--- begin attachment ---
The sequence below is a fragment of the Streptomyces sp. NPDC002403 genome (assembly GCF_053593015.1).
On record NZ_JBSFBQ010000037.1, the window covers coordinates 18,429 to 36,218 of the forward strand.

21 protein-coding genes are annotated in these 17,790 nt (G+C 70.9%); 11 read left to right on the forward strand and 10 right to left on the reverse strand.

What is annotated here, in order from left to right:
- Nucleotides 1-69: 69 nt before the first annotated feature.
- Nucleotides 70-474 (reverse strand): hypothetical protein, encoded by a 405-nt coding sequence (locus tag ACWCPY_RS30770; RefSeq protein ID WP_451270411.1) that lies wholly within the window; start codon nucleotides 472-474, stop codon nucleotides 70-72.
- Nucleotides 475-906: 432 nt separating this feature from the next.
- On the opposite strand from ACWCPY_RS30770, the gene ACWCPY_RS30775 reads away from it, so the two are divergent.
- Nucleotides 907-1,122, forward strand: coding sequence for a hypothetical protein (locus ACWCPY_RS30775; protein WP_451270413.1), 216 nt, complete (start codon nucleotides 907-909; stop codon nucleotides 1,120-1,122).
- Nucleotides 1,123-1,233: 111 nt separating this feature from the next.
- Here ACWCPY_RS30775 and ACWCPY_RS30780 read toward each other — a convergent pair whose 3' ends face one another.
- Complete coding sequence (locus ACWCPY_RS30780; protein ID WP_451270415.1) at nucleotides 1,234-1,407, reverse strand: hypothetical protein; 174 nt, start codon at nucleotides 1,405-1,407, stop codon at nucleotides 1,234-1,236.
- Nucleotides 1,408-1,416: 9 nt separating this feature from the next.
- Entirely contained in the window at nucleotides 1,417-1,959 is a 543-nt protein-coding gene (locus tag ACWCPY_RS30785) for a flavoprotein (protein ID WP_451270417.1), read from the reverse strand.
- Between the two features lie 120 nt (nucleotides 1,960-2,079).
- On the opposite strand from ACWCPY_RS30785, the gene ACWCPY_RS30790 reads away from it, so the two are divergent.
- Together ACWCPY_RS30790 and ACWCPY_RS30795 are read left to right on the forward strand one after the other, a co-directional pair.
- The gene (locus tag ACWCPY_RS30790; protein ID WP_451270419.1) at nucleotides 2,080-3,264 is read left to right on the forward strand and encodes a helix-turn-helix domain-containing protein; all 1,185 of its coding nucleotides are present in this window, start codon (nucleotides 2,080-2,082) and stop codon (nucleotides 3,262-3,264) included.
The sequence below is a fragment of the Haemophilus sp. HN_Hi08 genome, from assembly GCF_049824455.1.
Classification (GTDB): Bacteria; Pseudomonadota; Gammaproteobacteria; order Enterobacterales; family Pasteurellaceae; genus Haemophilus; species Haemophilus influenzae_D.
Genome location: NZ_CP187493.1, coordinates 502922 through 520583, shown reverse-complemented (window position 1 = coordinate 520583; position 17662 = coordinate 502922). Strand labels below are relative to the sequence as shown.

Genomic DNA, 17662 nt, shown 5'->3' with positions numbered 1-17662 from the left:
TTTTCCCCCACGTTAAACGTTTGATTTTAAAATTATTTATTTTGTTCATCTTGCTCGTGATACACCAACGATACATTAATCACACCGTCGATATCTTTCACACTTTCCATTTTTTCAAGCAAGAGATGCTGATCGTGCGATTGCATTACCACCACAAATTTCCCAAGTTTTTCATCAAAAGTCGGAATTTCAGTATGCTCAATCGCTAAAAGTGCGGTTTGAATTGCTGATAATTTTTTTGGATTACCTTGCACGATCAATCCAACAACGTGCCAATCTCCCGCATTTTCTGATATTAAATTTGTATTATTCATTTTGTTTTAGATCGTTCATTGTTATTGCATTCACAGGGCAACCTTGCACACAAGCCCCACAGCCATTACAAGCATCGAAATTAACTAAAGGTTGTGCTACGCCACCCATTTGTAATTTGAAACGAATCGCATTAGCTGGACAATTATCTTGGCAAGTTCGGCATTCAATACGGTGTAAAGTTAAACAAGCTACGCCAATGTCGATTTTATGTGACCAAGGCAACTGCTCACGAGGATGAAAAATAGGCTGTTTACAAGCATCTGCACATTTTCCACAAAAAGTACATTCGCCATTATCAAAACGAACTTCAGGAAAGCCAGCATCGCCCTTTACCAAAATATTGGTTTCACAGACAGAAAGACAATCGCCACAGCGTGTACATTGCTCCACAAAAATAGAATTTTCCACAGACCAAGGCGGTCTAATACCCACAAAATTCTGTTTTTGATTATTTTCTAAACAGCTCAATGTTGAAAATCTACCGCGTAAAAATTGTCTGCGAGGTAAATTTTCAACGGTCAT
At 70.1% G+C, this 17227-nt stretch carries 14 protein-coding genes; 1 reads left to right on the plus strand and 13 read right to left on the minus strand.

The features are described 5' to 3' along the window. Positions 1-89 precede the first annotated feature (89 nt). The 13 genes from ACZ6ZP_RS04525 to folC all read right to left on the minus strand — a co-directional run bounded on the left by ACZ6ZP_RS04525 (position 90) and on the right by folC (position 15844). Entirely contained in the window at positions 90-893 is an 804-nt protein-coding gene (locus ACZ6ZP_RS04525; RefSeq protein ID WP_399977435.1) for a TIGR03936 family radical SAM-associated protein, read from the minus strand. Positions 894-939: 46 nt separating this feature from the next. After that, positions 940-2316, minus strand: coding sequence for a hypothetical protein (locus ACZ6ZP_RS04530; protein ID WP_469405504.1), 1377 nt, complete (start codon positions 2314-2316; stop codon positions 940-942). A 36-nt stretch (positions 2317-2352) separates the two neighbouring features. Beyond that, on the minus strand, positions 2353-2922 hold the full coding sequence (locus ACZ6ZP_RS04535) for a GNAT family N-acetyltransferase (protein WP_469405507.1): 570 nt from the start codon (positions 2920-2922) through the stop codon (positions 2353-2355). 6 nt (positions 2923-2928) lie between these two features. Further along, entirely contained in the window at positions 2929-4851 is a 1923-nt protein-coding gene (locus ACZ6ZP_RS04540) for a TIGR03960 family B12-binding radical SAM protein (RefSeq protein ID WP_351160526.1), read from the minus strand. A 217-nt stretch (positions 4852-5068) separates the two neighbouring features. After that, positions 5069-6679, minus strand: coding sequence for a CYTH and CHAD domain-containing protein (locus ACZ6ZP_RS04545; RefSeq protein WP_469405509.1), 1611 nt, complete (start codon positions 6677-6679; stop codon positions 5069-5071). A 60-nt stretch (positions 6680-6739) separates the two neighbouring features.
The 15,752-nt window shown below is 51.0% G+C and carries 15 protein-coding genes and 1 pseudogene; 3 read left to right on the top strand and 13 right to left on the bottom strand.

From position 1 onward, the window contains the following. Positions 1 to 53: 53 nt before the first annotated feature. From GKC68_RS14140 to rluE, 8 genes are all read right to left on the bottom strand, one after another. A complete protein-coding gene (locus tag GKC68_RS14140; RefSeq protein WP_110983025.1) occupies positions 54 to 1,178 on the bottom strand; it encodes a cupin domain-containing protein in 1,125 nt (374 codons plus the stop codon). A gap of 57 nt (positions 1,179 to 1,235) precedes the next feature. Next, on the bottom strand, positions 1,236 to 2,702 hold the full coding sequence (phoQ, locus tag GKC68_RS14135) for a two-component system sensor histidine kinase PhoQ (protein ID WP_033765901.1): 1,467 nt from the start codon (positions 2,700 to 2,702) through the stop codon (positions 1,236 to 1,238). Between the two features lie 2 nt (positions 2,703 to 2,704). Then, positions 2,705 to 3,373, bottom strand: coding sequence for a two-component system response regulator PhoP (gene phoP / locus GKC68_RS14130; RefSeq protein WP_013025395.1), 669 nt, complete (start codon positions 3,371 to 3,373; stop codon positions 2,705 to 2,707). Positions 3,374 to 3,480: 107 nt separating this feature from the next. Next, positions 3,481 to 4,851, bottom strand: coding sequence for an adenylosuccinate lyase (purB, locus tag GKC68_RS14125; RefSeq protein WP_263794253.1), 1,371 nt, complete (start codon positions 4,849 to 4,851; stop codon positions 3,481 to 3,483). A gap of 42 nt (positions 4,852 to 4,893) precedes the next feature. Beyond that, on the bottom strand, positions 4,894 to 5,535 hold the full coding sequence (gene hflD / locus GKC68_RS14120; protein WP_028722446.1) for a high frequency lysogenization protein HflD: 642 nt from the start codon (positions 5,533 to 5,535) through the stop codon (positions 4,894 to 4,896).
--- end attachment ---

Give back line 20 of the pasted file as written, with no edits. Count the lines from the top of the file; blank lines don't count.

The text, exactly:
Classification (GTDB): Bacteria; Pseudomonadota; Gammaproteobacteria; order Enterobacterales; family Pasteurellaceae; genus Haemophilus; species Haemophilus influenzae_D.